The Indonesian government is set to soon issue a regulation — possibly even by next week — that would cover the use of short-term labor contracts and may, based on the drafts available so far, result in significant reductions in the amount of separation pay for workers when a company is undergoing financial distress. The draft was first released on 29 January, but Finance Minister Sri Mulyani Indrawati said on Thursday that the president may have already signed it or could do so soon.
Labor unions could turn out into the streets in protest, as they did during the approval of the Omnibus Law on Job Creation, which is the legal basis for the implementing regulation. However, they may first wait for their challenge to the validity of the Omnibus Law to be decided by the Constitutional Court. Hearings on the issue are expected to start in April. There is still a chance the government may tone down the draft to reduce union resistance.
Foreign firms have long complained of the country’s mechanism for computing separation pay, which are the highest in the region, and the changes are likely to be viewed positively by investors. The 2003 Labor Law had mandated severance pay and service rewards for separated workers, plus an additional 15% for the cost of relocation. The total compensation could reach up to 22 months for regular cases, and even 32 months for special cases when the job loss was due to mergers and acquisitions, redundancy and retirement.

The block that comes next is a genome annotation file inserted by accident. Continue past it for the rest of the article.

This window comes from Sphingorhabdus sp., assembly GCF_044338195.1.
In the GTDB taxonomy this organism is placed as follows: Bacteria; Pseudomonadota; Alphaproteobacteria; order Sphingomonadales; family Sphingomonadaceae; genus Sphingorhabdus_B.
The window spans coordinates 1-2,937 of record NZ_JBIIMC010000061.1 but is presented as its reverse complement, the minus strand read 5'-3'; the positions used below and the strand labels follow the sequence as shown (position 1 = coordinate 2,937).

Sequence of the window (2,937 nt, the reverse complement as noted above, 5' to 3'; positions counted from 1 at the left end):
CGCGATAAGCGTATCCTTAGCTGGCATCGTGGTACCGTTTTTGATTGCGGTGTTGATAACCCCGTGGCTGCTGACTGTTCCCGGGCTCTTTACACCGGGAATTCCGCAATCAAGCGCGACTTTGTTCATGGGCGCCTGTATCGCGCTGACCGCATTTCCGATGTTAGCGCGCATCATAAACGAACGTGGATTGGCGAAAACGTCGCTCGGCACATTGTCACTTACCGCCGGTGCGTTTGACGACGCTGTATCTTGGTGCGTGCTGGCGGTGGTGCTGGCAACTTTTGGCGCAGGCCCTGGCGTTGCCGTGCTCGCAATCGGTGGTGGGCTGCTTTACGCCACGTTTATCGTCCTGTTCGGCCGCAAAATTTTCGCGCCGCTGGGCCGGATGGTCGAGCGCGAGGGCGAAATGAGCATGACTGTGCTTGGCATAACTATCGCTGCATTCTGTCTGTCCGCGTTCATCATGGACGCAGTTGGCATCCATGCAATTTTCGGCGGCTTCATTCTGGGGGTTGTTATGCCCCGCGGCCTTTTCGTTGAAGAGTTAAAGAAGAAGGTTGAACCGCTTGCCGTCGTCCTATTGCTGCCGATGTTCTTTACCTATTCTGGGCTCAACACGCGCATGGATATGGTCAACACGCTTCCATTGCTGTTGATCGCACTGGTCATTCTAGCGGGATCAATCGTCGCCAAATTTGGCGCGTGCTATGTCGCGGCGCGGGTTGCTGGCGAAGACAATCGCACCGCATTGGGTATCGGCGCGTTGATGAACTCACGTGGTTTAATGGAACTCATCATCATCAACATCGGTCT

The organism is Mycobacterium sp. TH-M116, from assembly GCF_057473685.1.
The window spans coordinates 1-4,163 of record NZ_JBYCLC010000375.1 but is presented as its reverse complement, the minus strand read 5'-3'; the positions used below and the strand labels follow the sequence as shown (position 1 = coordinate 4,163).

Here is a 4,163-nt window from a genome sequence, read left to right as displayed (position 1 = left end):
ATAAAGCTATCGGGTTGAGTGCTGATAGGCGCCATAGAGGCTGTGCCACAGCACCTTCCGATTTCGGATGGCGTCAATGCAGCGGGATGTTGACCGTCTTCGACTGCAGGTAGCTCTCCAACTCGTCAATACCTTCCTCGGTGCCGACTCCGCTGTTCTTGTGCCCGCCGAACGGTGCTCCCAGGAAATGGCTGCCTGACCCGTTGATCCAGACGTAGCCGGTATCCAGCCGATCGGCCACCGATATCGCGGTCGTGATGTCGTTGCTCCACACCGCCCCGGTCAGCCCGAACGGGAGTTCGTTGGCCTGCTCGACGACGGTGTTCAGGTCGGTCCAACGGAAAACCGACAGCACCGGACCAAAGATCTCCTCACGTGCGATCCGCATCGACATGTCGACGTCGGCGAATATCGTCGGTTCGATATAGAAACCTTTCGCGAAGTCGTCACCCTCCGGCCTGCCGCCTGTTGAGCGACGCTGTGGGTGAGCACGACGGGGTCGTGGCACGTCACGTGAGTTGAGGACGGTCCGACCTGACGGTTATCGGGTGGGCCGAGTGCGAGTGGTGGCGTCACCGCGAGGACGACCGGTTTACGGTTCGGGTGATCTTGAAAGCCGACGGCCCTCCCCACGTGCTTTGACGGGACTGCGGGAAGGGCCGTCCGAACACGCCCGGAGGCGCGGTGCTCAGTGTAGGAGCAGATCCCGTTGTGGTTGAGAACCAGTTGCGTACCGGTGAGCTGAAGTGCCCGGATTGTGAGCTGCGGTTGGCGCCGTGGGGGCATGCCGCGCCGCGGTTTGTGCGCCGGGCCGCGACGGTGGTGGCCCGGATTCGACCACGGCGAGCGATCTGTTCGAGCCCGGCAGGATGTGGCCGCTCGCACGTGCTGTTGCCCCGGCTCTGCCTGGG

The Omnibus Law, which was approved in November, removes both the 15% bonus for relocation and additional benefits mandated for special cases. In the chart below, the blue and orange bars indicate the number of months’ worth of separation pay that an employee was entitled to under the 2003 law, for both standard and special cases.
The changes are greatest when the downsizing is due to financial losses that result in closure, bankruptcy, downsizing, consolidation or suspension of debt payments, and this can be seen with the red bars. For instance, a worker that had been with the company more than 24 years was previously entitled to 32 months separation pay total if he or she had to leave the company due to bankruptcy or downsizing as a result of financial losses. The new regulation reduces that to 9.5 months. Employees separated for “regular” reasons would under the new regulation be entitled to twice the amount indicated by the red bars.
On temporary worker contracts, the regulation allows a temporary contract to have a maximum of five years but can be renewed without limit. It will also entitle the worker to compensation of one month for every year worked if he loses his job, either due to the expiration of the contract or early dismissal. This contrasts with the current rules, which prohibit extensions beyond a single contract but denies the worker job-loss compensation.